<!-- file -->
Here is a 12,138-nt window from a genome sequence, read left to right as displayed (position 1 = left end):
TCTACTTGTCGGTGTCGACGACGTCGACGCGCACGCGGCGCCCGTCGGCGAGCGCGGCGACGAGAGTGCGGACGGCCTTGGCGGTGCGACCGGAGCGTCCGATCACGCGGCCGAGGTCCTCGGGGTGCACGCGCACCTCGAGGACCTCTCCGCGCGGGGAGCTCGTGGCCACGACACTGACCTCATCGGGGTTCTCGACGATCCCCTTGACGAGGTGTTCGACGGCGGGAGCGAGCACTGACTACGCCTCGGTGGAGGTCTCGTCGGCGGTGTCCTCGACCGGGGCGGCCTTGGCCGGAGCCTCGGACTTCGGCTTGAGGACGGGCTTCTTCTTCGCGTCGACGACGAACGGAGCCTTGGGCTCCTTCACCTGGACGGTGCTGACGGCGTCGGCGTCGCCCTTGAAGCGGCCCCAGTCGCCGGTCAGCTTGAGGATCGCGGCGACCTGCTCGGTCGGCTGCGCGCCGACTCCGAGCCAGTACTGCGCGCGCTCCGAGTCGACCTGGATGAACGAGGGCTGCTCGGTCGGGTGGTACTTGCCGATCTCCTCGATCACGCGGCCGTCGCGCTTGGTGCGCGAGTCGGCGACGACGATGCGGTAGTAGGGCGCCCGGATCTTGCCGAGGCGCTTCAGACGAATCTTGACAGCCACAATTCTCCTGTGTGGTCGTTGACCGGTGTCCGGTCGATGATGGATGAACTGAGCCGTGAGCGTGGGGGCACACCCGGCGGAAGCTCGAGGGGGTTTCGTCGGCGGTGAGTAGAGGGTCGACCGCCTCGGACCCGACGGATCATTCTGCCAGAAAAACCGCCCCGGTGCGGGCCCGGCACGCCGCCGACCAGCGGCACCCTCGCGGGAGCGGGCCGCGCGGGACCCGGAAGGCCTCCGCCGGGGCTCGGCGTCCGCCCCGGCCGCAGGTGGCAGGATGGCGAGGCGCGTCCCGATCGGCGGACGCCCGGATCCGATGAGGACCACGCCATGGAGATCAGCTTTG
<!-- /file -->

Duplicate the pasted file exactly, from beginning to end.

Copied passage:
Here is a 12,138-nt window from a genome sequence, read left to right as displayed (position 1 = left end):
TCTACTTGTCGGTGTCGACGACGTCGACGCGCACGCGGCGCCCGTCGGCGAGCGCGGCGACGAGAGTGCGGACGGCCTTGGCGGTGCGACCGGAGCGTCCGATCACGCGGCCGAGGTCCTCGGGGTGCACGCGCACCTCGAGGACCTCTCCGCGCGGGGAGCTCGTGGCCACGACACTGACCTCATCGGGGTTCTCGACGATCCCCTTGACGAGGTGTTCGACGGCGGGAGCGAGCACTGACTACGCCTCGGTGGAGGTCTCGTCGGCGGTGTCCTCGACCGGGGCGGCCTTGGCCGGAGCCTCGGACTTCGGCTTGAGGACGGGCTTCTTCTTCGCGTCGACGACGAACGGAGCCTTGGGCTCCTTCACCTGGACGGTGCTGACGGCGTCGGCGTCGCCCTTGAAGCGGCCCCAGTCGCCGGTCAGCTTGAGGATCGCGGCGACCTGCTCGGTCGGCTGCGCGCCGACTCCGAGCCAGTACTGCGCGCGCTCCGAGTCGACCTGGATGAACGAGGGCTGCTCGGTCGGGTGGTACTTGCCGATCTCCTCGATCACGCGGCCGTCGCGCTTGGTGCGCGAGTCGGCGACGACGATGCGGTAGTAGGGCGCCCGGATCTTGCCGAGGCGCTTCAGACGAATCTTGACAGCCACAATTCTCCTGTGTGGTCGTTGACCGGTGTCCGGTCGATGATGGATGAACTGAGCCGTGAGCGTGGGGGCACACCCGGCGGAAGCTCGAGGGGGTTTCGTCGGCGGTGAGTAGAGGGTCGACCGCCTCGGACCCGACGGATCATTCTGCCAGAAAAACCGCCCCGGTGCGGGCCCGGCACGCCGCCGACCAGCGGCACCCTCGCGGGAGCGGGCCGCGCGGGACCCGGAAGGCCTCCGCCGGGGCTCGGCGTCCGCCCCGGCCGCAGGTGGCAGGATGGCGAGGCGCGTCCCGATCGGCGGACGCCCGGATCCGATGAGGACCACGCCATGGAGATCAGCTTTG